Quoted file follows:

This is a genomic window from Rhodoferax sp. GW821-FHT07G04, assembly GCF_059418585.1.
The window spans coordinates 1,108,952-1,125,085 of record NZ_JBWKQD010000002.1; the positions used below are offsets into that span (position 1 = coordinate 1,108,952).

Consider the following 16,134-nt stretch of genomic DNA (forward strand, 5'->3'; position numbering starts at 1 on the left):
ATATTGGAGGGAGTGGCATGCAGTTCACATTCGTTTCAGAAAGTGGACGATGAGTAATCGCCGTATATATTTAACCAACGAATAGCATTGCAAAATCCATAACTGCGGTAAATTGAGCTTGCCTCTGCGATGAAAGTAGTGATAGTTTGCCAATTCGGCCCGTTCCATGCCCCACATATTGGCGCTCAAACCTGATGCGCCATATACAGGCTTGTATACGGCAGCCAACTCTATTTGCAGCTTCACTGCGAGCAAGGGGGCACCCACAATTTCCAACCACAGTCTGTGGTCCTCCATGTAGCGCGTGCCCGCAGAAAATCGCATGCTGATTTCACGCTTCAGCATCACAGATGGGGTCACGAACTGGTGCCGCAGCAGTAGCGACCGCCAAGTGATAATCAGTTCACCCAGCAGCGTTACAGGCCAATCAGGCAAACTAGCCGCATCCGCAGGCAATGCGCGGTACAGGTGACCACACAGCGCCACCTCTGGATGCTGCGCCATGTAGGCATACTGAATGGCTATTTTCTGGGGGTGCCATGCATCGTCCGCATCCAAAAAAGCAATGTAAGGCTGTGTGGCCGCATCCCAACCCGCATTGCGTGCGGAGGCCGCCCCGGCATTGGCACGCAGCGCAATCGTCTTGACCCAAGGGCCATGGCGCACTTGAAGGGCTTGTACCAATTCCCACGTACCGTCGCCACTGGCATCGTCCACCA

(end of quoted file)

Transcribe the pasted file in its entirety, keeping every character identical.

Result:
This is a genomic window from Rhodoferax sp. GW821-FHT07G04, assembly GCF_059418585.1.
The window spans coordinates 1,108,952-1,125,085 of record NZ_JBWKQD010000002.1; the positions used below are offsets into that span (position 1 = coordinate 1,108,952).

Consider the following 16,134-nt stretch of genomic DNA (forward strand, 5'->3'; position numbering starts at 1 on the left):
ATATTGGAGGGAGTGGCATGCAGTTCACATTCGTTTCAGAAAGTGGACGATGAGTAATCGCCGTATATATTTAACCAACGAATAGCATTGCAAAATCCATAACTGCGGTAAATTGAGCTTGCCTCTGCGATGAAAGTAGTGATAGTTTGCCAATTCGGCCCGTTCCATGCCCCACATATTGGCGCTCAAACCTGATGCGCCATATACAGGCTTGTATACGGCAGCCAACTCTATTTGCAGCTTCACTGCGAGCAAGGGGGCACCCACAATTTCCAACCACAGTCTGTGGTCCTCCATGTAGCGCGTGCCCGCAGAAAATCGCATGCTGATTTCACGCTTCAGCATCACAGATGGGGTCACGAACTGGTGCCGCAGCAGTAGCGACCGCCAAGTGATAATCAGTTCACCCAGCAGCGTTACAGGCCAATCAGGCAAACTAGCCGCATCCGCAGGCAATGCGCGGTACAGGTGACCACACAGCGCCACCTCTGGATGCTGCGCCATGTAGGCATACTGAATGGCTATTTTCTGGGGGTGCCATGCATCGTCCGCATCCAAAAAAGCAATGTAAGGCTGTGTGGCCGCATCCCAACCCGCATTGCGTGCGGAGGCCGCCCCGGCATTGGCACGCAGCGCAATCGTCTTGACCCAAGGGCCATGGCGCACTTGAAGGGCTTGTACCAATTCCCACGTACCGTCGCCACTGGCATCGTCCACCA